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Can someone explain this Multi-Core/Thread results?

Last response: in CPUs
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October 18, 2011 1:24:23 PM

I've been doing some tests with a Pentium 4 3.0Ghz, an Atom N270 and an Atom A330.

Originally, I thought the Atom A330 would be about equal to the Pentium 4 because it has two cores which are about half as fast each.. but it turns out that things aren't that simple..

Pentium 4 3.0Ghz:

1 Core / 2 Thread - 0.50 (Cinebench 11.5)

Atom N270 1.6Ghz:

1 Core / 2 Threads - 0.25 (Cinebench 11.5)
140 seconds (wPrime 32M)

Atom A330 1.6Ghz:

2 Core / 2 Thread - 0.25 (Cinebench 11.5)
104 seconds (wPrime 32M)
2 Core / 4 Thread - 0.50 (Cinebench 11.5)
70 seconds (wPrime 32M)

Now the P4 vs N270 makes perfect sense to me. Twice the speed, twice the points.

But the A330.. totally hairy.

From the wPrime 32M results, we can determine that a thread is 40-50% as powerful as a real core, in HyperThreading.
(70 is ~43% less than 104, 104 is ~47% less than 140).

So, if you bear with me..

Atom N270:
A. 1 (0.125) + 2 (0.0625) = 0.25

Atom A330:
B. 2 (0.125) + 2 (0.0625) = 0.31
C. 2 (0.125) + 4 (0.0625) = 0.43

So, why do I get 0.25 for 'B' and 0.50 for 'C'?

Totally odd.
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October 18, 2011 2:51:42 PM

You cannot assume that raw speed in Ghz can be a determining factor in a set of variables across processors families.
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October 18, 2011 3:01:06 PM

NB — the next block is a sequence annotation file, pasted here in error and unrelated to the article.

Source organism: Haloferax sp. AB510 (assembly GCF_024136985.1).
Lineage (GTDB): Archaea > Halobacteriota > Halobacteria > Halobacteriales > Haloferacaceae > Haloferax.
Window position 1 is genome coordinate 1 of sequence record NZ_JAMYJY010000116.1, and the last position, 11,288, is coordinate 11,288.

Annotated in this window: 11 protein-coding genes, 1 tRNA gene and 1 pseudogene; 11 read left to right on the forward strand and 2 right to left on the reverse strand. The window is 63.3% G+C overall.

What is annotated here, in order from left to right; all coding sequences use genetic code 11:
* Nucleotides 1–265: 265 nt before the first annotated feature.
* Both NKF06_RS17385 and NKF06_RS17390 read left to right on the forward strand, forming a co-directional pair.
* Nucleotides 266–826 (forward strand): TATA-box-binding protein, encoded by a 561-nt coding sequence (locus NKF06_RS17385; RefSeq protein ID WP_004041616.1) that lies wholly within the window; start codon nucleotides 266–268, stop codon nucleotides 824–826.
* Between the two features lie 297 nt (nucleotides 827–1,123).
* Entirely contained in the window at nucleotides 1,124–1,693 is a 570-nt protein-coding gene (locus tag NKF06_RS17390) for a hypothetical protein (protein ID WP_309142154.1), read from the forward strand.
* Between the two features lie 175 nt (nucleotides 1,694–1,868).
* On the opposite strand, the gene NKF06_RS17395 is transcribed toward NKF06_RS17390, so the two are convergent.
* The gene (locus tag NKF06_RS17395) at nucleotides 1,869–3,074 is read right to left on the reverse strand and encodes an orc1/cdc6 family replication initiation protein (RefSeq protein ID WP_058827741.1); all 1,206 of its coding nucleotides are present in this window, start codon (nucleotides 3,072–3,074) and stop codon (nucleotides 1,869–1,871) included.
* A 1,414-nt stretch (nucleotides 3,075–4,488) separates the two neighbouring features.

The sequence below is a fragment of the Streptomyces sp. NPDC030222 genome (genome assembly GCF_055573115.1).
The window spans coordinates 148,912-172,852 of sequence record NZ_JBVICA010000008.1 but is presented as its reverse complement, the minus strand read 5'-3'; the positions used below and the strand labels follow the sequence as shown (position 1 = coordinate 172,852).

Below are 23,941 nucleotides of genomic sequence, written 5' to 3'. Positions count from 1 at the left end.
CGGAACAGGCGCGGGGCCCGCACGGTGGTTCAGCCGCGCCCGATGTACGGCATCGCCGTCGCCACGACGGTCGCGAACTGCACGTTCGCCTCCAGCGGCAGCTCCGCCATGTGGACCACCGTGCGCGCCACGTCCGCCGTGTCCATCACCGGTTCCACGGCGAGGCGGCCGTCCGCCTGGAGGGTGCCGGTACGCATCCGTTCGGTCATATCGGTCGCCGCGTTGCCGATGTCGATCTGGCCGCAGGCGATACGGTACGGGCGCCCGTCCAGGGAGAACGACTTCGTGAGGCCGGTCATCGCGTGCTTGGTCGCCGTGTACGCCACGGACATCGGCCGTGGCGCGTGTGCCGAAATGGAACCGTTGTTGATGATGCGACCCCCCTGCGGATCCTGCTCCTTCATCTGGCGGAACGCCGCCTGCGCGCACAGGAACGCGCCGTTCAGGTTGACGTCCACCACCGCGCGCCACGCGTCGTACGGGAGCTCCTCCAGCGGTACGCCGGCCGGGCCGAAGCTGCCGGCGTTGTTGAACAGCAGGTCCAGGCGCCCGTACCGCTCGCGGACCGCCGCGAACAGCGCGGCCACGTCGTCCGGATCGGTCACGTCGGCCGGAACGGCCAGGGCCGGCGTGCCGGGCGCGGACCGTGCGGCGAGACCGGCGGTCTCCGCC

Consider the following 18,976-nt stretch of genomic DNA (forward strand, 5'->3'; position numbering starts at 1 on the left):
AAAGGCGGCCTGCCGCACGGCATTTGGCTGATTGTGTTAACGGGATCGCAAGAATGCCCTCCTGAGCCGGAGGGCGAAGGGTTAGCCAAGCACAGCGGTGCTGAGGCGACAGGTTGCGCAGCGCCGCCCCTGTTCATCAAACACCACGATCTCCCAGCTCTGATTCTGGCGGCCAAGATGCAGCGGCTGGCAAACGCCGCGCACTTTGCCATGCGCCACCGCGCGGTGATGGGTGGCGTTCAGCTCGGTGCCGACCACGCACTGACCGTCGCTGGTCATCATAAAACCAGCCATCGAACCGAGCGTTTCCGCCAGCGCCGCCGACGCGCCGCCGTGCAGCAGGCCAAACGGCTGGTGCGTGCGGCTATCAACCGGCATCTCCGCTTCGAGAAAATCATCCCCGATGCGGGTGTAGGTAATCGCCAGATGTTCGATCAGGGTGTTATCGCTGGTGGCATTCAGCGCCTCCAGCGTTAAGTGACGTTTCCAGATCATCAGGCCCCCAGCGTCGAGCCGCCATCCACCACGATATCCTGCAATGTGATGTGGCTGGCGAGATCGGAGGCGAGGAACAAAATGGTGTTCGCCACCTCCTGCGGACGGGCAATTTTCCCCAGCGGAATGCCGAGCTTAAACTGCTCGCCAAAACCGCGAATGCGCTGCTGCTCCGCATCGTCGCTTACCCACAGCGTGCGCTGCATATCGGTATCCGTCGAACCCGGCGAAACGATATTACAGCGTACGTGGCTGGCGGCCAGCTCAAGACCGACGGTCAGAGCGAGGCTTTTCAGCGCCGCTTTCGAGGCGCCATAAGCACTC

jitpublisher said:
You cannot assume that raw speed in Ghz can be a determining factor in a set of variables across processors families.


We're talking about the same family.
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a c 196 à CPUs
October 18, 2011 10:53:27 PM

You cannot assume all work loads are equal, wPrime calculates successive square roots so it is heavily floating point calculations, cinebench is likely a combination of integer and floating point ops, and from the looks of the scores doesn't have the resolution to show you what you need. If the score can only be 0.25, 0.5, 0.75... then the score for the A330 without hyper threading could be as high as 0.375 and the A330 with hyperthreading could be anywhere between 0.375 and 0.625 so you cannot use percentages and whatnot to figure it out because the score just isn't precise enough. Your math may be exactly right, but cinebench would have rounded B down to 0.25 and C up to 0.5.


Your error tolerance is simply too high for the size of the data to get useful results.
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